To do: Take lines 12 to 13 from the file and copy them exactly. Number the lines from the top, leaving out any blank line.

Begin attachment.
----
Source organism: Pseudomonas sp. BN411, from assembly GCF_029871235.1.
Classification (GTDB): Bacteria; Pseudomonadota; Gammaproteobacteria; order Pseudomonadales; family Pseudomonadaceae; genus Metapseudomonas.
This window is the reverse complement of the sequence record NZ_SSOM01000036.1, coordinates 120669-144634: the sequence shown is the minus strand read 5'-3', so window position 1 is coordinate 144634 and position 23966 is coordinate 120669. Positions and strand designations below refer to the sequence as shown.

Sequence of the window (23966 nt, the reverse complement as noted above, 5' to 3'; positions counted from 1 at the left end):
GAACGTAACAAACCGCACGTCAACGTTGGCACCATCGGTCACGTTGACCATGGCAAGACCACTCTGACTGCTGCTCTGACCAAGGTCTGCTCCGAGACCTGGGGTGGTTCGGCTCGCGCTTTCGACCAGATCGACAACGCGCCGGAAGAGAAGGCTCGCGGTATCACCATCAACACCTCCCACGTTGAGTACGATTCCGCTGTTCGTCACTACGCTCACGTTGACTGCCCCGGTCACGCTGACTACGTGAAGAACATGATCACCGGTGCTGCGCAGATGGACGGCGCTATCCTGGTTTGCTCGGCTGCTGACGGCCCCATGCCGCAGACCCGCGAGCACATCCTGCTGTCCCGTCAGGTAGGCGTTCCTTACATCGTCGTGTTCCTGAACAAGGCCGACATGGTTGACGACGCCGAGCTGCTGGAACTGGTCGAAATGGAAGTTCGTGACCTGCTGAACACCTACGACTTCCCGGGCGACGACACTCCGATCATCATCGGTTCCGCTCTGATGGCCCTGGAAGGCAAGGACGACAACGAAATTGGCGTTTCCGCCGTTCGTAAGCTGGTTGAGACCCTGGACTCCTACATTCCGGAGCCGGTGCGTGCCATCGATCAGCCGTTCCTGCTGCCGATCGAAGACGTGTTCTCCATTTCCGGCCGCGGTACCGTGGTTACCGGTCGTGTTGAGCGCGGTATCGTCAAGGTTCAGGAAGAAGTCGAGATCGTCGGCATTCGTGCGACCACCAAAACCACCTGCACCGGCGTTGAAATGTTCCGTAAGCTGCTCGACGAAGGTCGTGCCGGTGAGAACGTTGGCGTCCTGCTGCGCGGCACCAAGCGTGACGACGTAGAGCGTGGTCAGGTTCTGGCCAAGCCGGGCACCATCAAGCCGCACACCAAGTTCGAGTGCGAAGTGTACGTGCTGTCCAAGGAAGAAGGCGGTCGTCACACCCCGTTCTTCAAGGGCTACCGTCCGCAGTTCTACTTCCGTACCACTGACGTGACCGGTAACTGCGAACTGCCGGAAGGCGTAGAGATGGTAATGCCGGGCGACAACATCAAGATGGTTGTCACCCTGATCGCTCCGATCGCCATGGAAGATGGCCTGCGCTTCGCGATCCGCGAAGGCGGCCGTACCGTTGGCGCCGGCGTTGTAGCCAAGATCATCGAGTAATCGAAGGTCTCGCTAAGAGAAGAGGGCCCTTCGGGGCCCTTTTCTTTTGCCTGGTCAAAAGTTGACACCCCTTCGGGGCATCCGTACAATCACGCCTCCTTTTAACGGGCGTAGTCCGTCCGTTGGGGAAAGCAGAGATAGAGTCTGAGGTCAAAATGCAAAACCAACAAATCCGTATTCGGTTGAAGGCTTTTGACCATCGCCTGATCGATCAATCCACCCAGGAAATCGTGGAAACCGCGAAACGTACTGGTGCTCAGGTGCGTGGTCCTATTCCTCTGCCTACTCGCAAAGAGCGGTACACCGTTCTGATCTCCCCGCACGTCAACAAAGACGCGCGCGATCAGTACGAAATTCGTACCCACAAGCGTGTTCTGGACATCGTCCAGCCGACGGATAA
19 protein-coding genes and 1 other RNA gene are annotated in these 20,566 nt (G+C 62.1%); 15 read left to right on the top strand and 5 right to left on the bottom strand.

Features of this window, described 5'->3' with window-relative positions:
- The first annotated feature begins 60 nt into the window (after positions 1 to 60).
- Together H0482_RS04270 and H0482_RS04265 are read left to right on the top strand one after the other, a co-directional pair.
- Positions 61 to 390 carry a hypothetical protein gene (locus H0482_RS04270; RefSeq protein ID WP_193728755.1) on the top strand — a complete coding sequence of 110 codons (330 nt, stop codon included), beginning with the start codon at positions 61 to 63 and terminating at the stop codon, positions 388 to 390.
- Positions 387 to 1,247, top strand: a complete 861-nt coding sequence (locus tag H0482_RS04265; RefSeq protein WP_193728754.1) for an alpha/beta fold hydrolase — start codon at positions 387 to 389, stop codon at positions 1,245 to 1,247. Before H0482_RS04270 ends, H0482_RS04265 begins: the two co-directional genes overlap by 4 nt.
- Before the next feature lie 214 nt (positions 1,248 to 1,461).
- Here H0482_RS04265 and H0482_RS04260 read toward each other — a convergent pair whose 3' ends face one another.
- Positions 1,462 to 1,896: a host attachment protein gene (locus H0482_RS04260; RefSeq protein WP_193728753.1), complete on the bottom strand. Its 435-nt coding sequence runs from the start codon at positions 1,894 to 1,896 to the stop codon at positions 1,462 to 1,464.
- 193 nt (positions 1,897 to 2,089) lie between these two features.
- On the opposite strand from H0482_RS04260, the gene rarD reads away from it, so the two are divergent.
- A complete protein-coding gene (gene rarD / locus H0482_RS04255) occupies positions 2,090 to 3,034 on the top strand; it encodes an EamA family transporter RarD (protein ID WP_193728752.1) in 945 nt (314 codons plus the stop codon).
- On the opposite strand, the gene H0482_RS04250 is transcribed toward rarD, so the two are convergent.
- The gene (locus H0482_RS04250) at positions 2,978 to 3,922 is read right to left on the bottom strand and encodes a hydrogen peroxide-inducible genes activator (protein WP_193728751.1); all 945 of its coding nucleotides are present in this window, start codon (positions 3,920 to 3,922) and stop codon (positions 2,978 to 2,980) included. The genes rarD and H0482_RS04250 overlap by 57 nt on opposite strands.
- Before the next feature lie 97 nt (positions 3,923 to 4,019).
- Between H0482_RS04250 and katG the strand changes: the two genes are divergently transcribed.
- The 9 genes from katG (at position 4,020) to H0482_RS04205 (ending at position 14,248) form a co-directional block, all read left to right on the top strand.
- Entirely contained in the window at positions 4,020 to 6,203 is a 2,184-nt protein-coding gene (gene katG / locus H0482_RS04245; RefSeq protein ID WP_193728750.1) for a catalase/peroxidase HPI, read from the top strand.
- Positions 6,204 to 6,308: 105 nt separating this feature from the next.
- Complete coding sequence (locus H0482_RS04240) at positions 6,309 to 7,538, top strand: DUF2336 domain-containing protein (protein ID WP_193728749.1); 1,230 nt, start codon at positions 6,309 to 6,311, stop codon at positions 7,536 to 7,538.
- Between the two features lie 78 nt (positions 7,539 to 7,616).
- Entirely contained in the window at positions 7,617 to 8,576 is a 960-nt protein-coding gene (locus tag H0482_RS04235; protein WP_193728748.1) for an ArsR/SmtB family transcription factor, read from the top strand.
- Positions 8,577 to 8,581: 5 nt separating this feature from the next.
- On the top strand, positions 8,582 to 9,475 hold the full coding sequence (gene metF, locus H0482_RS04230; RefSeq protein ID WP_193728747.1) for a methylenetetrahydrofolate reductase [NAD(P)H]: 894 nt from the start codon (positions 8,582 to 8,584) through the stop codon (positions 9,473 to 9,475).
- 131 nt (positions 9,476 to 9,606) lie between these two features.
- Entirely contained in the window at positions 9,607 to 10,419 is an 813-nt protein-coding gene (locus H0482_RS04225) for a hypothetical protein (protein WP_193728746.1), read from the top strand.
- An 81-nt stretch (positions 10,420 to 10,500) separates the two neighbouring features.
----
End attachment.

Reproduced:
- Before the next feature lie 214 nt (positions 1,248 to 1,461).
- Here H0482_RS04265 and H0482_RS04260 read toward each other — a convergent pair whose 3' ends face one another.